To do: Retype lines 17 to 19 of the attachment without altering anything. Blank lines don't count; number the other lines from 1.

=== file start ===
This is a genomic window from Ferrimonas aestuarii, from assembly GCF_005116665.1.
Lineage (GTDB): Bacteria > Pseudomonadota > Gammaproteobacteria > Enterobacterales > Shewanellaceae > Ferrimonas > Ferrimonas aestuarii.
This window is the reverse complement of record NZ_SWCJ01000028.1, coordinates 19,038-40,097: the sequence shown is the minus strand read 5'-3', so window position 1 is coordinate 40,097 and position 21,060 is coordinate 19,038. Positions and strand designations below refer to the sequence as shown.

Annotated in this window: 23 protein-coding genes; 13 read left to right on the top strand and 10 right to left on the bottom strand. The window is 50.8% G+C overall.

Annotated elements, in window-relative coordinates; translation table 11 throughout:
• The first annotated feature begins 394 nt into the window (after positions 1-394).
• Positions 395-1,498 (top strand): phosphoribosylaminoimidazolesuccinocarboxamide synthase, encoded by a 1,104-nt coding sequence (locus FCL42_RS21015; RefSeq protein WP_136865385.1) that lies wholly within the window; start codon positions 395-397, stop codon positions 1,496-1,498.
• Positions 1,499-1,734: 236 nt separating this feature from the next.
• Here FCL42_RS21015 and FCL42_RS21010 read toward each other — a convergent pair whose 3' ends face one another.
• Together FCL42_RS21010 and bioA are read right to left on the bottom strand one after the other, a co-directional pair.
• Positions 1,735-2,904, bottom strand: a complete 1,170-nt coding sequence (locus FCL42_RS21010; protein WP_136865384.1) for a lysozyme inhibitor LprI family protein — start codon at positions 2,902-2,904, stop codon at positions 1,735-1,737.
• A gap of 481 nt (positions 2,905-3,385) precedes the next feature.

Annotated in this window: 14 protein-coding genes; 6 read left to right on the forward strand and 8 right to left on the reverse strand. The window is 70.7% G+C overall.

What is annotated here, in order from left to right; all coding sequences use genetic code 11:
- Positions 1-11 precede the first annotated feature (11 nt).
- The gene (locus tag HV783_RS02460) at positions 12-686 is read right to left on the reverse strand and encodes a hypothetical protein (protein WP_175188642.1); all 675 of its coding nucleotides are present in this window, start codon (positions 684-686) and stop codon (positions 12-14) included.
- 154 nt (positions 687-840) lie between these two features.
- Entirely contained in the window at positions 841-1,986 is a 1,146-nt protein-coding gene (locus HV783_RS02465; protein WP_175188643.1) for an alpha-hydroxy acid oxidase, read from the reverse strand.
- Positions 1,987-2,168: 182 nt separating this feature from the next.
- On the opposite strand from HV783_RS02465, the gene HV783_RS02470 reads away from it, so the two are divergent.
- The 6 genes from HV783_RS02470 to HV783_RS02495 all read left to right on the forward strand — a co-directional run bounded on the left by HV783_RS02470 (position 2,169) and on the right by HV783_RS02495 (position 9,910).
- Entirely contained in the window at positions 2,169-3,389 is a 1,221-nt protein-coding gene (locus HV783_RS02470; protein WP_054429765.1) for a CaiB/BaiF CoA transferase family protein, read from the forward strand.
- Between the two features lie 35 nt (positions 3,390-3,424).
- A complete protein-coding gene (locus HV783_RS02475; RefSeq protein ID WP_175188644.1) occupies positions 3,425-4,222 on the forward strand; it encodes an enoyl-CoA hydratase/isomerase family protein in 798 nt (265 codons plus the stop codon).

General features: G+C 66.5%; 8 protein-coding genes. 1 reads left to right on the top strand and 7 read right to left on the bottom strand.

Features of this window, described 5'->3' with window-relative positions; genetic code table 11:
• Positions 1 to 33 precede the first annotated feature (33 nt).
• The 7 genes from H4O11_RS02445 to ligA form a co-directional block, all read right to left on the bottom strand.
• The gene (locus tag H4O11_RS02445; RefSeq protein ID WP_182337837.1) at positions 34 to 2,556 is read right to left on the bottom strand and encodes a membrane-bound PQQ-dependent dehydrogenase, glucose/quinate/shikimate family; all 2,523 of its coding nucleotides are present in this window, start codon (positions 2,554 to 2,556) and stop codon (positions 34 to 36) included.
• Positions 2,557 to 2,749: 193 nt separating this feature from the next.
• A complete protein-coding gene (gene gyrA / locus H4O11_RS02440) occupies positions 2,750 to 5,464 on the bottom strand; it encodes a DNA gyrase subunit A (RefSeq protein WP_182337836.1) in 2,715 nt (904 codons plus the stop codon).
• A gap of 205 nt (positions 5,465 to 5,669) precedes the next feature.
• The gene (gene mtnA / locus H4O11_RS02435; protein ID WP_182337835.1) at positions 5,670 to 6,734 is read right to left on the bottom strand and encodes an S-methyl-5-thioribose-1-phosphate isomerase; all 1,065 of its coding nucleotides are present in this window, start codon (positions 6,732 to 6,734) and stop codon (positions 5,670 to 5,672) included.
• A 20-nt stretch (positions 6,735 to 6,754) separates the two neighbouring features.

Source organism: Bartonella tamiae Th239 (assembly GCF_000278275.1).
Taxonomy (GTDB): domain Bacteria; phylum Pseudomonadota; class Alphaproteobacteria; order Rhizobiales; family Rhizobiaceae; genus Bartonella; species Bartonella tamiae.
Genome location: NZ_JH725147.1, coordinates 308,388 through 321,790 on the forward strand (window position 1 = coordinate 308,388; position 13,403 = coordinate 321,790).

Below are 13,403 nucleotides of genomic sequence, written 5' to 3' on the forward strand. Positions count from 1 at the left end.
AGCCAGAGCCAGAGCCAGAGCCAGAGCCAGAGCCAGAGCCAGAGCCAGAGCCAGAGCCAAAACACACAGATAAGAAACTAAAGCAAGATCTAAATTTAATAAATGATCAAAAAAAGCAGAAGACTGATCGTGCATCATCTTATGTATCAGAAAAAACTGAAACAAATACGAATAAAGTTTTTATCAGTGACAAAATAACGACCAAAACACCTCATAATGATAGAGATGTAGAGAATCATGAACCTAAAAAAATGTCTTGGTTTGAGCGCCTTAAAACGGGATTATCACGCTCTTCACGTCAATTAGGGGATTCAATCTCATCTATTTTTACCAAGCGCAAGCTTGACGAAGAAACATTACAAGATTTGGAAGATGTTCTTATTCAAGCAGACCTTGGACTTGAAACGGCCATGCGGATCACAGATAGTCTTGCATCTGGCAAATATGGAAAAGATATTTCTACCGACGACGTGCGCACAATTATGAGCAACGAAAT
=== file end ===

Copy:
- 154 nt (positions 687-840) lie between these two features.
- Entirely contained in the window at positions 841-1,986 is a 1,146-nt protein-coding gene (locus HV783_RS02465; protein WP_175188643.1) for an alpha-hydroxy acid oxidase, read from the reverse strand.
- Positions 1,987-2,168: 182 nt separating this feature from the next.